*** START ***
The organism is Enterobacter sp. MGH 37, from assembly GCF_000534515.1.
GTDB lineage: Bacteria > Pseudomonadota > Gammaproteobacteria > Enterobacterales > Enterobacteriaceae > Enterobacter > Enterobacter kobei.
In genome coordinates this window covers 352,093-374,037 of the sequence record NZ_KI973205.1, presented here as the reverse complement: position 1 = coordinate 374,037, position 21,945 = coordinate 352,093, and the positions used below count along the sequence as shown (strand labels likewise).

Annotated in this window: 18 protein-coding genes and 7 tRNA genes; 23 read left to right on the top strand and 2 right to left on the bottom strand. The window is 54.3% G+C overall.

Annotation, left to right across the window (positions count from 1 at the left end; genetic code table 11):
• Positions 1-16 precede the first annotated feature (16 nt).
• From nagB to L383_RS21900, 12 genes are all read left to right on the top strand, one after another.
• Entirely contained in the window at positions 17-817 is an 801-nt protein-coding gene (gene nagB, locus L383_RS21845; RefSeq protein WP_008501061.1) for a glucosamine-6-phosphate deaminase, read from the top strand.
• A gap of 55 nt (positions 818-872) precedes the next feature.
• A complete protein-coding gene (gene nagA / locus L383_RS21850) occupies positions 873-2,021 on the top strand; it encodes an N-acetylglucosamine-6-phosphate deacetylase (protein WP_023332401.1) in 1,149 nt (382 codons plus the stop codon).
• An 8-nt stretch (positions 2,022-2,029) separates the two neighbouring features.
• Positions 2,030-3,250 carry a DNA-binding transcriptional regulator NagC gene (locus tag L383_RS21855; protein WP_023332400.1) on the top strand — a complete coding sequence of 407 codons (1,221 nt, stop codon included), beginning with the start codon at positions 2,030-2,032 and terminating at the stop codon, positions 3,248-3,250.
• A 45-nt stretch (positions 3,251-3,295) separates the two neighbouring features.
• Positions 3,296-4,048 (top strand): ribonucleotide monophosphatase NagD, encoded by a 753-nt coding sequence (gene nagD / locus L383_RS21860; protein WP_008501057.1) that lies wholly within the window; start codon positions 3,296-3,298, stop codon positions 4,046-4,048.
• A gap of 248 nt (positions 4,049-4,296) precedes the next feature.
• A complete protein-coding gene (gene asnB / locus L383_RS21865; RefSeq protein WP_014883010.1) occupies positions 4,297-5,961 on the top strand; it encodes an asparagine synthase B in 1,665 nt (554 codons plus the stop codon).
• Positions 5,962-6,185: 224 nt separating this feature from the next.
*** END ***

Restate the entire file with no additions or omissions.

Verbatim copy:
The organism is Enterobacter sp. MGH 37, from assembly GCF_000534515.1.
GTDB lineage: Bacteria > Pseudomonadota > Gammaproteobacteria > Enterobacterales > Enterobacteriaceae > Enterobacter > Enterobacter kobei.
In genome coordinates this window covers 352,093-374,037 of the sequence record NZ_KI973205.1, presented here as the reverse complement: position 1 = coordinate 374,037, position 21,945 = coordinate 352,093, and the positions used below count along the sequence as shown (strand labels likewise).

Annotated in this window: 18 protein-coding genes and 7 tRNA genes; 23 read left to right on the top strand and 2 right to left on the bottom strand. The window is 54.3% G+C overall.

Annotation, left to right across the window (positions count from 1 at the left end; genetic code table 11):
• Positions 1-16 precede the first annotated feature (16 nt).
• From nagB to L383_RS21900, 12 genes are all read left to right on the top strand, one after another.
• Entirely contained in the window at positions 17-817 is an 801-nt protein-coding gene (gene nagB, locus L383_RS21845; RefSeq protein WP_008501061.1) for a glucosamine-6-phosphate deaminase, read from the top strand.
• A gap of 55 nt (positions 818-872) precedes the next feature.
• A complete protein-coding gene (gene nagA / locus L383_RS21850) occupies positions 873-2,021 on the top strand; it encodes an N-acetylglucosamine-6-phosphate deacetylase (protein WP_023332401.1) in 1,149 nt (382 codons plus the stop codon).
• An 8-nt stretch (positions 2,022-2,029) separates the two neighbouring features.
• Positions 2,030-3,250 carry a DNA-binding transcriptional regulator NagC gene (locus tag L383_RS21855; protein WP_023332400.1) on the top strand — a complete coding sequence of 407 codons (1,221 nt, stop codon included), beginning with the start codon at positions 2,030-2,032 and terminating at the stop codon, positions 3,248-3,250.
• A 45-nt stretch (positions 3,251-3,295) separates the two neighbouring features.
• Positions 3,296-4,048 (top strand): ribonucleotide monophosphatase NagD, encoded by a 753-nt coding sequence (gene nagD / locus L383_RS21860; protein WP_008501057.1) that lies wholly within the window; start codon positions 3,296-3,298, stop codon positions 4,046-4,048.
• A gap of 248 nt (positions 4,049-4,296) precedes the next feature.
• A complete protein-coding gene (gene asnB / locus L383_RS21865; RefSeq protein WP_014883010.1) occupies positions 4,297-5,961 on the top strand; it encodes an asparagine synthase B in 1,665 nt (554 codons plus the stop codon).
• Positions 5,962-6,185: 224 nt separating this feature from the next.